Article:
Minoy-DOCTOR IN A DARK ROOK CD-r burn of a 1985 cassette (originally on Minoy Cassettworks)

Where were you during the mid-eighties "cassette culture", hmmmmmm? If you were the kind of person who would prowl the pages of OP and its various spinoffs back then you probably would have heard about things such as this mass of noise that hovers around the industrial aspects of things. Minoy do a good (if typical) home-cooked electronic sound here with loads of garble and buzz mixed in with other source materials that give off a musique concrete that is reminiscent of a few thousand similar experiments but so what. The second track entitled "Babel" features a whole lotta AM-radio crossfeed that reminds me of more'n a few cold rainy night listenings trying to get a station in after dark which does kinda fit in well because hey, I'm listening to (and reviewing) this on a cold rainy night!

This is obviously one of those easily-enough downloadable platters that sixties collectors woulda paid a hefty amount to get on a cheap C-60 tape forty years ago but can obtain for next to nothing via the computer of their choice. That is, if any serious British Invasion maniac back then (or today for that matter) woulda 'fessed up to liking this bunch who were considered the most poppy geek English group on the scene. Of course time has proven that Peter Noone and company were a whole lot straightforwardly energetic and top forty savvy (in the best ways) than most punks woulda given 'em credit for, and this rehash of the biggies (and other covers including a fairly driving version of "Talking About You") for the gal screamers proves their ultimate worth in the moptop shape of things. This was taken from the soundtrack to a British tee-vee special which (once again) makes me wonder why these kinda performances hardly ever made it to the cathodes over here and, for that matter, why we yankoffs were deprived of such programming as this as well as the MARC series which continues to bug me even to this day!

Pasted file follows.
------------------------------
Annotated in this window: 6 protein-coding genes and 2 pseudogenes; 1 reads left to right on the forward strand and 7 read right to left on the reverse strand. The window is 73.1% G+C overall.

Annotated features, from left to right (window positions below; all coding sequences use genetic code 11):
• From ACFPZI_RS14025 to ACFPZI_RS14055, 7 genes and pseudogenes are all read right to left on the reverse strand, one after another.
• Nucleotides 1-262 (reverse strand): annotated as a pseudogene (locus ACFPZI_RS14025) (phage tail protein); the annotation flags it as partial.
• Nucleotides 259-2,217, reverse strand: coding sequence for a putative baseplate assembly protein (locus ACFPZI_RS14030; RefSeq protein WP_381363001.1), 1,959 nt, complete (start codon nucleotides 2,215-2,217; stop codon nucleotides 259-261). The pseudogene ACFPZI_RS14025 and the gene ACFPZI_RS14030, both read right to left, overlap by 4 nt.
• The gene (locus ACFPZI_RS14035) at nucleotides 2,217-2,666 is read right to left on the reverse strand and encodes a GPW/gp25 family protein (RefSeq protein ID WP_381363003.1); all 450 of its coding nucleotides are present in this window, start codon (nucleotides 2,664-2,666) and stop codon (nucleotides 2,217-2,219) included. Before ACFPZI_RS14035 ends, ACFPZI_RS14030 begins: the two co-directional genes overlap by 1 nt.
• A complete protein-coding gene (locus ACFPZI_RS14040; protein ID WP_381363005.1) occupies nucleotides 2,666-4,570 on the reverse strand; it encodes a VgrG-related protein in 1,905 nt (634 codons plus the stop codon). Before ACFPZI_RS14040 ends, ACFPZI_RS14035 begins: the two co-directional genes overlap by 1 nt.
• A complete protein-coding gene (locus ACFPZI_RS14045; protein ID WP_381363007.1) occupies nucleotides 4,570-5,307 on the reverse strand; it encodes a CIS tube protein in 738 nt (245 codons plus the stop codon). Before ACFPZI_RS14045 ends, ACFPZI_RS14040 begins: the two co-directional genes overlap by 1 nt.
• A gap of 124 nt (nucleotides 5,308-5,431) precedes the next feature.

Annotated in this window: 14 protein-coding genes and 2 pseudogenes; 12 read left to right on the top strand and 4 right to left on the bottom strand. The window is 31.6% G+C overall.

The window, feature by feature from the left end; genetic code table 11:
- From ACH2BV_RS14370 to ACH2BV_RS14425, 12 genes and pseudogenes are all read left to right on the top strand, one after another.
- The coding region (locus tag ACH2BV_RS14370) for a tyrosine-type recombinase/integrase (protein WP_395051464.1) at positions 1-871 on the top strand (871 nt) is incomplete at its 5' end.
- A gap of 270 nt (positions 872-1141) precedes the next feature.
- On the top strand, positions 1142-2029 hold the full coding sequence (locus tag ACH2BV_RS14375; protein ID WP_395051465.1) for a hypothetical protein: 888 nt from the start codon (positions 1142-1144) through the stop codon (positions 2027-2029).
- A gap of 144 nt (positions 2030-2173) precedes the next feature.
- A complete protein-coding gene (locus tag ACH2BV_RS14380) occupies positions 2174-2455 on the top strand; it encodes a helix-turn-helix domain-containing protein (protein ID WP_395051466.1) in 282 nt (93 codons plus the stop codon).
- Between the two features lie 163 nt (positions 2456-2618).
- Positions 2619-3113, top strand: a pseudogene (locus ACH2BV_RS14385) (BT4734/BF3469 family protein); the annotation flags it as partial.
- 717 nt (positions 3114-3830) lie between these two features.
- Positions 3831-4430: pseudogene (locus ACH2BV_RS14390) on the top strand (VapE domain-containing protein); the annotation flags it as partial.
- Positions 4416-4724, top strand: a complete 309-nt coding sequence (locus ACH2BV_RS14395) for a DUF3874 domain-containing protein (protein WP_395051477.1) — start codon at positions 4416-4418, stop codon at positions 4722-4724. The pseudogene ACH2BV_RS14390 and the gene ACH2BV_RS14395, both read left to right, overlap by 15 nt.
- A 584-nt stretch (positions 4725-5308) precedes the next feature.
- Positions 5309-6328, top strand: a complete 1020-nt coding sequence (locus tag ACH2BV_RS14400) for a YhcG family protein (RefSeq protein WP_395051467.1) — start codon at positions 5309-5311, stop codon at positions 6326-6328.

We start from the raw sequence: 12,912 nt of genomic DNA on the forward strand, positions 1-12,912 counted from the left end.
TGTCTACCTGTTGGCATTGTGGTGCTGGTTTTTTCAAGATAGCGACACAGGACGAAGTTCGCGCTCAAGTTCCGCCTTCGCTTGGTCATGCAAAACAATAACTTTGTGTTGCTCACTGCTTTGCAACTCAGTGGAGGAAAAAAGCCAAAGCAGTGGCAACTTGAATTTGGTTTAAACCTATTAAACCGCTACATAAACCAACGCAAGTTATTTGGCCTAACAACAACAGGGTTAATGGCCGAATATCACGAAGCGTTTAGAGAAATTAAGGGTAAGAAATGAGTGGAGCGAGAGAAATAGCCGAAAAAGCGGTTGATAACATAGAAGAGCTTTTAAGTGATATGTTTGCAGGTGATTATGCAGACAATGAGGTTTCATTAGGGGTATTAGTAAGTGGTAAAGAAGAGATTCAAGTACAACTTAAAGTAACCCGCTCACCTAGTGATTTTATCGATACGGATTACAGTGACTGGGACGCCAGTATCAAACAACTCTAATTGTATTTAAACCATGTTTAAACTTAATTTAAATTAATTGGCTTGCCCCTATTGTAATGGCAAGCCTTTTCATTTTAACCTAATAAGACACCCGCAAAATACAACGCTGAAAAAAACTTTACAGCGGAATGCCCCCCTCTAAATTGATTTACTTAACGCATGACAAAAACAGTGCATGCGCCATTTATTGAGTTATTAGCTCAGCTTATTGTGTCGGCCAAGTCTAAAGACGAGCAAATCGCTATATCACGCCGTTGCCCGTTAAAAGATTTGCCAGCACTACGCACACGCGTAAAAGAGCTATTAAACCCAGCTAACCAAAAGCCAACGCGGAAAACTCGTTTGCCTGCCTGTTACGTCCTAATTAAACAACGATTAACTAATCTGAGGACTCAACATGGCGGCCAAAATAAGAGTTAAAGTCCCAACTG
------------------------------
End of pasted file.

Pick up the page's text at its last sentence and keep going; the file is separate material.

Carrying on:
But past sour grapes aside, this recording does evoke the feeling of the British Invasion even w/o the visuals. Burn a copy for that overweight aged former 16-reading screaming meemee in your life!
Various Artists-UNSTOPPABLE EATMORE ERICKSON CD-r burn (Bill Shute)